Cinco de Mayo

“You’ll know what we Mexicans are made of..” announced the Spanish version of the film poster advertising “Cinco de Mayo.”

I couldn’t resist. A “Cinco de Mayo” movie in Zihuatanejo.

It was a funky movie theatre, very small; and there were many people, those lovers of muscular action and car chases entering sala #1 to watch “Fast and Furious 6”, and just my husband and I going into sala #2 to see “Cinco de Mayo”. We sat down and stared at the low, blacksheeted walls, the very modest screen, and the five unnecessary signs reading ‘ruta de evacuation’, pointing to the way we had come in. The other movie in sala #1 began first; we listened to the sounds of speeding cars and explosions, so loud in comparison with our humble little room that it seemed like the cars might somehow burst through the wall and jump from one screen to the other. But once our own movie started we had our own sounds, the action of war taking over with impressive intensity. Rafael Lara’s film chronicles the story of the Battle of Puebla, one of Mexico’s most important battles. When the French army invades Mexico to set up a monarchy, the good looking General Ignacio Zarganza defends the city of Puebla, commanding a poorly armed and vastly outnumbered troop of men. A sub plot involves the lives of two Mexican lovers, a young officer ready to defect, and a young woman helping to look after wounded soldiers, and we are caught up in their personal story during the quieter moments when the screen didn’t threaten to explode with the sounds of cannons exploding, soldiers screaming and dying, a stirring soundtrack, or with ‘wrooming’ cars and high speed chases just beyond our screen. At times I wondered if the small theatre could contain the horrific sounds of battle and the screeching of high tec cars, and just when, at a point halfway through the movie, the lights flickered off, we remained in our hard little seats, listening to our reeved up breathing, neither of us speaking, not showing any surprise or disappointment, but neither of us getting up to leave through the one door.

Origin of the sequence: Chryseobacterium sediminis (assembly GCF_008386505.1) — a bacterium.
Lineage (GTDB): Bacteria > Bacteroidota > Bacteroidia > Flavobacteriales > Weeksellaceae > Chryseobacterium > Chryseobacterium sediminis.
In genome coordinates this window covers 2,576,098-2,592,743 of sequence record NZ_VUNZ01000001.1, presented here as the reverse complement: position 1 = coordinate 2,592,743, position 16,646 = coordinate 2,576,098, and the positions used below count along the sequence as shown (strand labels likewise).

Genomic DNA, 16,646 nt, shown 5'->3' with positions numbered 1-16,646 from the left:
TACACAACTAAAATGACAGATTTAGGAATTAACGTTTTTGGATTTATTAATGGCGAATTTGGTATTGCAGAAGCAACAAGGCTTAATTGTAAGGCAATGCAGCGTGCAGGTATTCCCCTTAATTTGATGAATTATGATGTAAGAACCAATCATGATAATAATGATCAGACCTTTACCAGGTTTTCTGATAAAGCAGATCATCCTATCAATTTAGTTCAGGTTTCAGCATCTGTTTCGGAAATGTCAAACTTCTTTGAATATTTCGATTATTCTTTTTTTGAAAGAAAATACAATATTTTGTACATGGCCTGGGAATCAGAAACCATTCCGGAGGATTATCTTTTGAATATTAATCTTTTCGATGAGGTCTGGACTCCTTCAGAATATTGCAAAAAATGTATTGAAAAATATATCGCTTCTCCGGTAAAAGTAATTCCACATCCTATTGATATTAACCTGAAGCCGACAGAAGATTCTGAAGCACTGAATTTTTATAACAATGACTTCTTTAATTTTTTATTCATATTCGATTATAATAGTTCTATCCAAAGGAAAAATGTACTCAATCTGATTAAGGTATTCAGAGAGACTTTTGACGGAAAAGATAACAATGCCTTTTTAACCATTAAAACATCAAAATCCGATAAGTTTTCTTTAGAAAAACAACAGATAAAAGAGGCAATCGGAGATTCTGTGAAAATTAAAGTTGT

It’s a movie made primarily for political purposes. The majority of Mexican soldiers were unclear about the cause of the war, but many found in patriotism ( especially our young lover ) a strong weapon against a seemingly undefeatable enemy twice its size. Maybe the victory is glorified above the facts: who really knows? Americans made up quite a story about the Alamo, some of it true, some of it false. What’s the ‘correct’ reading of the ‘real’ story? If history is to be employed as a unifying factor in the building of Mexico’s nationhood and the pride of its people, then much more is needed than a dismal tale of humiliation and defeat. And we need heroes, Mexican heroes like our handsome General and his soldiers, and American heroes like our turbo charged Dom and his elite crew of street racers.

The movie “Cinco de Mayo” and other stories like it play an important role in the formation of patriotic sentiment; so do legends and other forms of literature, museums, archeological sites.. If there’s anything poetic in the history of Mexico it’s in the old things: the pyramids and the Aztec ball courts, in Moctezuma upon his chair of gold, in the Piedra del Sol, or the Aztec calendar… The movie does an excellent job telling the story of the Battle of Puebla.. so, rally the troops, and you’ll know what Mexicans are made of.